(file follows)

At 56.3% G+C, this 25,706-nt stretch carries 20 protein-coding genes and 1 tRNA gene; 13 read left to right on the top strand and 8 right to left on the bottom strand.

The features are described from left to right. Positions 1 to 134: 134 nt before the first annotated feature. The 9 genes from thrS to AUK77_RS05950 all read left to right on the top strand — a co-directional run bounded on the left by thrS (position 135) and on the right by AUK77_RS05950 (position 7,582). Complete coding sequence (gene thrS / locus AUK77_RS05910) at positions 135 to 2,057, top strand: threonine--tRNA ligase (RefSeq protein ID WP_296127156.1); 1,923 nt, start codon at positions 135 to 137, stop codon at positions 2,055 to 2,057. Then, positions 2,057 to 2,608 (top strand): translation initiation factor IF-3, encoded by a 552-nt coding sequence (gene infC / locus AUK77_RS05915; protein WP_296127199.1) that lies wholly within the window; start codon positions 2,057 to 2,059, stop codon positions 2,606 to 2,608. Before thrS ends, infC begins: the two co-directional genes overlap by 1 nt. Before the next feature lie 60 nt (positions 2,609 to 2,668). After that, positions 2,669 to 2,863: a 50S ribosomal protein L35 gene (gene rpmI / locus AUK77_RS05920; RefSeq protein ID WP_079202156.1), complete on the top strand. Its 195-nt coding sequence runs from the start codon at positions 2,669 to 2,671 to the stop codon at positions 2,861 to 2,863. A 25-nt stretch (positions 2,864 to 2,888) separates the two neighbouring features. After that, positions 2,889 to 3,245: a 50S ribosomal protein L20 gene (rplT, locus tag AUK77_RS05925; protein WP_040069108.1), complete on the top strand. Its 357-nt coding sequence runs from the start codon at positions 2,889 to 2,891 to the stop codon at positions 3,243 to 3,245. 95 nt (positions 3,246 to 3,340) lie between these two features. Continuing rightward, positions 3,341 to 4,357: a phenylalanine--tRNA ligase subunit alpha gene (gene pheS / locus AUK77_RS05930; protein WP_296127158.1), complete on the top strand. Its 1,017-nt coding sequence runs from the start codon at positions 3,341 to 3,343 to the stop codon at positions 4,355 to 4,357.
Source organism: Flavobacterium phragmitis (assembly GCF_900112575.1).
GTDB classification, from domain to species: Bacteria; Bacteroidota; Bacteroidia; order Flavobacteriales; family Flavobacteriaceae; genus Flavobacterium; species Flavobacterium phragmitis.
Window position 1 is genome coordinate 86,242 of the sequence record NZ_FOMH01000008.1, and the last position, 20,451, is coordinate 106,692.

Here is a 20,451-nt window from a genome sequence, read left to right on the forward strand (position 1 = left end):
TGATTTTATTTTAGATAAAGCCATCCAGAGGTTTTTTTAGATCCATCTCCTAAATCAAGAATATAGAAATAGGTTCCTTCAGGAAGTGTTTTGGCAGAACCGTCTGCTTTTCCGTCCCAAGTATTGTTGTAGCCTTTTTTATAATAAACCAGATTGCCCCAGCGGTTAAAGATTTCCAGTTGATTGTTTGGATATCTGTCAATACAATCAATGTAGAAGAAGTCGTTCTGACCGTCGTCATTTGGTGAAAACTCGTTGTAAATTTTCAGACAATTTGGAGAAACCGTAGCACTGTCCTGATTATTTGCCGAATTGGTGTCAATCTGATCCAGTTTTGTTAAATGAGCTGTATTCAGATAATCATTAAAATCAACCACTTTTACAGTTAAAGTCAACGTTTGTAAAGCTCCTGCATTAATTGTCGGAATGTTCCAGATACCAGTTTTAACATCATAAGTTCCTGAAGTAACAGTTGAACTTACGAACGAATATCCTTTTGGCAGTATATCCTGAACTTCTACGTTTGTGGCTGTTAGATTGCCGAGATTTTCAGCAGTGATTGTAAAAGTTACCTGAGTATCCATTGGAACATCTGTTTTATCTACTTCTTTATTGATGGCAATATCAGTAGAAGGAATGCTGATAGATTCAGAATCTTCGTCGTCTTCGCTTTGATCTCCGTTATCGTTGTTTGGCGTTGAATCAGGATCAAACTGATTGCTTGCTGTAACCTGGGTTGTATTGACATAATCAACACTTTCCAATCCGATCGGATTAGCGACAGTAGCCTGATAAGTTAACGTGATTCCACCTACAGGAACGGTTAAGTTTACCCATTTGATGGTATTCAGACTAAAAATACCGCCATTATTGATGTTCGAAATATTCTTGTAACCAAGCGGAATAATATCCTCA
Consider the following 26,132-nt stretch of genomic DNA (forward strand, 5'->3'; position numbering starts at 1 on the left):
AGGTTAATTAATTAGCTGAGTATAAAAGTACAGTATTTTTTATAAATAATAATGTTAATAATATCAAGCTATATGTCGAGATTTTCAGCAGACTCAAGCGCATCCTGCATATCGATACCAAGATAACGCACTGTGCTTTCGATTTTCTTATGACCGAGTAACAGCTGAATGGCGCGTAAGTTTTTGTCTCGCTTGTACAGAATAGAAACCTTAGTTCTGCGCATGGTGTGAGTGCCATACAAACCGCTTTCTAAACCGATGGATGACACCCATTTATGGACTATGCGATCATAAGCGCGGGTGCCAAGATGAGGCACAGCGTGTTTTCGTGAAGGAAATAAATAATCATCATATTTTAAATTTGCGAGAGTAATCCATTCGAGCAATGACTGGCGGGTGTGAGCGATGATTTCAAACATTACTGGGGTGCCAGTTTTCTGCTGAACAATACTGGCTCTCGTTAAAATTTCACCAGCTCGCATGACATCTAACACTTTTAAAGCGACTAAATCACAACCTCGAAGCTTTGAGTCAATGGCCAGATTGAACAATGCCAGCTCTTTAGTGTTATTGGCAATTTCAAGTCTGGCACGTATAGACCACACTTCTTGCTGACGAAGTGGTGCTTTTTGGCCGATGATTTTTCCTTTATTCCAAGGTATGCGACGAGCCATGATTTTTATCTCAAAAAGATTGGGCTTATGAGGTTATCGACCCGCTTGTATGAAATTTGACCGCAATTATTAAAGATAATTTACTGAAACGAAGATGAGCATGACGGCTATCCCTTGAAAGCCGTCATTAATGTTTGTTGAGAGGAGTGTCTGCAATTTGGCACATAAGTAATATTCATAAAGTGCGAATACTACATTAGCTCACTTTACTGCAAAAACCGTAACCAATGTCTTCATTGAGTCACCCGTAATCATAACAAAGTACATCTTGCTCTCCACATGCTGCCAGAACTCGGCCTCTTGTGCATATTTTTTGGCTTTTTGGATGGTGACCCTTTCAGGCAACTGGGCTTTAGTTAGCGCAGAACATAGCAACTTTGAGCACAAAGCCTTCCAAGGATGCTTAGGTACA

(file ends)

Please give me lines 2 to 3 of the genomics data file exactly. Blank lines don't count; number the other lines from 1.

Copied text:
The features are described from left to right. Positions 1 to 134: 134 nt before the first annotated feature. The 9 genes from thrS to AUK77_RS05950 all read left to right on the top strand — a co-directional run bounded on the left by thrS (position 135) and on the right by AUK77_RS05950 (position 7,582). Complete coding sequence (gene thrS / locus AUK77_RS05910) at positions 135 to 2,057, top strand: threonine--tRNA ligase (RefSeq protein ID WP_296127156.1); 1,923 nt, start codon at positions 135 to 137, stop codon at positions 2,055 to 2,057. Then, positions 2,057 to 2,608 (top strand): translation initiation factor IF-3, encoded by a 552-nt coding sequence (gene infC / locus AUK77_RS05915; protein WP_296127199.1) that lies wholly within the window; start codon positions 2,057 to 2,059, stop codon positions 2,606 to 2,608. Before thrS ends, infC begins: the two co-directional genes overlap by 1 nt. Before the next feature lie 60 nt (positions 2,609 to 2,668). After that, positions 2,669 to 2,863: a 50S ribosomal protein L35 gene (gene rpmI / locus AUK77_RS05920; RefSeq protein ID WP_079202156.1), complete on the top strand. Its 195-nt coding sequence runs from the start codon at positions 2,669 to 2,671 to the stop codon at positions 2,861 to 2,863. A 25-nt stretch (positions 2,864 to 2,888) separates the two neighbouring features. After that, positions 2,889 to 3,245: a 50S ribosomal protein L20 gene (rplT, locus tag AUK77_RS05925; protein WP_040069108.1), complete on the top strand. Its 357-nt coding sequence runs from the start codon at positions 2,889 to 2,891 to the stop codon at positions 3,243 to 3,245. 95 nt (positions 3,246 to 3,340) lie between these two features. Continuing rightward, positions 3,341 to 4,357: a phenylalanine--tRNA ligase subunit alpha gene (gene pheS / locus AUK77_RS05930; protein WP_296127158.1), complete on the top strand. Its 1,017-nt coding sequence runs from the start codon at positions 3,341 to 3,343 to the stop codon at positions 4,355 to 4,357.
Source organism: Flavobacterium phragmitis (assembly GCF_900112575.1).